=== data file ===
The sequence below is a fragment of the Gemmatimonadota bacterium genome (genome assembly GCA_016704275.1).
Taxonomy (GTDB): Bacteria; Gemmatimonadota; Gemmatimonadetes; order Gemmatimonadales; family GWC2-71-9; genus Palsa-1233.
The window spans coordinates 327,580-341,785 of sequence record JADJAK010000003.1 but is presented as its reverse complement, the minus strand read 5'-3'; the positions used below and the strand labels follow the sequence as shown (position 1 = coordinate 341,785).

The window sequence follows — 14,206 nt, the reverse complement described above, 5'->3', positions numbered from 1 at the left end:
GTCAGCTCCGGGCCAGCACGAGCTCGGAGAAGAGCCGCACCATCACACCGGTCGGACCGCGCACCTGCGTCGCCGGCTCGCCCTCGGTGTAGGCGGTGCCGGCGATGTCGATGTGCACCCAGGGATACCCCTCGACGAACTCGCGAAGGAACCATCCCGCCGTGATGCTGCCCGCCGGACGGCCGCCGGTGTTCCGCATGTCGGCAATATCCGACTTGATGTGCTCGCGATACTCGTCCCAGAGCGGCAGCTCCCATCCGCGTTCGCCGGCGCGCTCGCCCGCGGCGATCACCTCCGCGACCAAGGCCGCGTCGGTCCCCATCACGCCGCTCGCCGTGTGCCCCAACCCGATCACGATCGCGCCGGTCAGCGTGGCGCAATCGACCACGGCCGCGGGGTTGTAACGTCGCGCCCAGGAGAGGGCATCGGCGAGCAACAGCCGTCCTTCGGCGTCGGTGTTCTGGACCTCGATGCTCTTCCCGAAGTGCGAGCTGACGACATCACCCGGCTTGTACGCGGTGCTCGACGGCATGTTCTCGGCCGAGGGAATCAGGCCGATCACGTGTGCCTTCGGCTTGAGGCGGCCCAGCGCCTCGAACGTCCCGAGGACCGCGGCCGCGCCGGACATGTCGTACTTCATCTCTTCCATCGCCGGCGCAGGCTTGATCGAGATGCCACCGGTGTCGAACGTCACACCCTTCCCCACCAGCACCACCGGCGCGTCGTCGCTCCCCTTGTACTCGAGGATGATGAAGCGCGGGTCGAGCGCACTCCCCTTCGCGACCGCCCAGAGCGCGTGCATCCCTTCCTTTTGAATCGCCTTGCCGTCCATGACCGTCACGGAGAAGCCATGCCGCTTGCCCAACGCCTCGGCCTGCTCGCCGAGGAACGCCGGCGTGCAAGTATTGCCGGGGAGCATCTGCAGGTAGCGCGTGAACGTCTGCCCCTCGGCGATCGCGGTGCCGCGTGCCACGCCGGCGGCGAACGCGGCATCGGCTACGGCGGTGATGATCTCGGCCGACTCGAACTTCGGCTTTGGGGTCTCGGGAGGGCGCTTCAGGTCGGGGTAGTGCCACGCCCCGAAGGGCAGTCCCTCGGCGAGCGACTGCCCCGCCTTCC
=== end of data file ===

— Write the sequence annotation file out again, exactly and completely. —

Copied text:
The sequence below is a fragment of the Gemmatimonadota bacterium genome (genome assembly GCA_016704275.1).
Taxonomy (GTDB): Bacteria; Gemmatimonadota; Gemmatimonadetes; order Gemmatimonadales; family GWC2-71-9; genus Palsa-1233.
The window spans coordinates 327,580-341,785 of sequence record JADJAK010000003.1 but is presented as its reverse complement, the minus strand read 5'-3'; the positions used below and the strand labels follow the sequence as shown (position 1 = coordinate 341,785).

The window sequence follows — 14,206 nt, the reverse complement described above, 5'->3', positions numbered from 1 at the left end:
GTCAGCTCCGGGCCAGCACGAGCTCGGAGAAGAGCCGCACCATCACACCGGTCGGACCGCGCACCTGCGTCGCCGGCTCGCCCTCGGTGTAGGCGGTGCCGGCGATGTCGATGTGCACCCAGGGATACCCCTCGACGAACTCGCGAAGGAACCATCCCGCCGTGATGCTGCCCGCCGGACGGCCGCCGGTGTTCCGCATGTCGGCAATATCCGACTTGATGTGCTCGCGATACTCGTCCCAGAGCGGCAGCTCCCATCCGCGTTCGCCGGCGCGCTCGCCCGCGGCGATCACCTCCGCGACCAAGGCCGCGTCGGTCCCCATCACGCCGCTCGCCGTGTGCCCCAACCCGATCACGATCGCGCCGGTCAGCGTGGCGCAATCGACCACGGCCGCGGGGTTGTAACGTCGCGCCCAGGAGAGGGCATCGGCGAGCAACAGCCGTCCTTCGGCGTCGGTGTTCTGGACCTCGATGCTCTTCCCGAAGTGCGAGCTGACGACATCACCCGGCTTGTACGCGGTGCTCGACGGCATGTTCTCGGCCGAGGGAATCAGGCCGATCACGTGTGCCTTCGGCTTGAGGCGGCCCAGCGCCTCGAACGTCCCGAGGACCGCGGCCGCGCCGGACATGTCGTACTTCATCTCTTCCATCGCCGGCGCAGGCTTGATCGAGATGCCACCGGTGTCGAACGTCACACCCTTCCCCACCAGCACCACCGGCGCGTCGTCGCTCCCCTTGTACTCGAGGATGATGAAGCGCGGGTCGAGCGCACTCCCCTTCGCGACCGCCCAGAGCGCGTGCATCCCTTCCTTTTGAATCGCCTTGCCGTCCATGACCGTCACGGAGAAGCCATGCCGCTTGCCCAACGCCTCGGCCTGCTCGCCGAGGAACGCCGGCGTGCAAGTATTGCCGGGGAGCATCTGCAGGTAGCGCGTGAACGTCTGCCCCTCGGCGATCGCGGTGCCGCGTGCCACGCCGGCGGCGAACGCGGCATCGGCTACGGCGGTGATGATCTCGGCCGACTCGAACTTCGGCTTTGGGGTCTCGGGAGGGCGCTTCAGGTCGGGGTAGTGCCACGCCCCGAAGGGCAGTCCCTCGGCGAGCGACTGCCCCGCCTTCC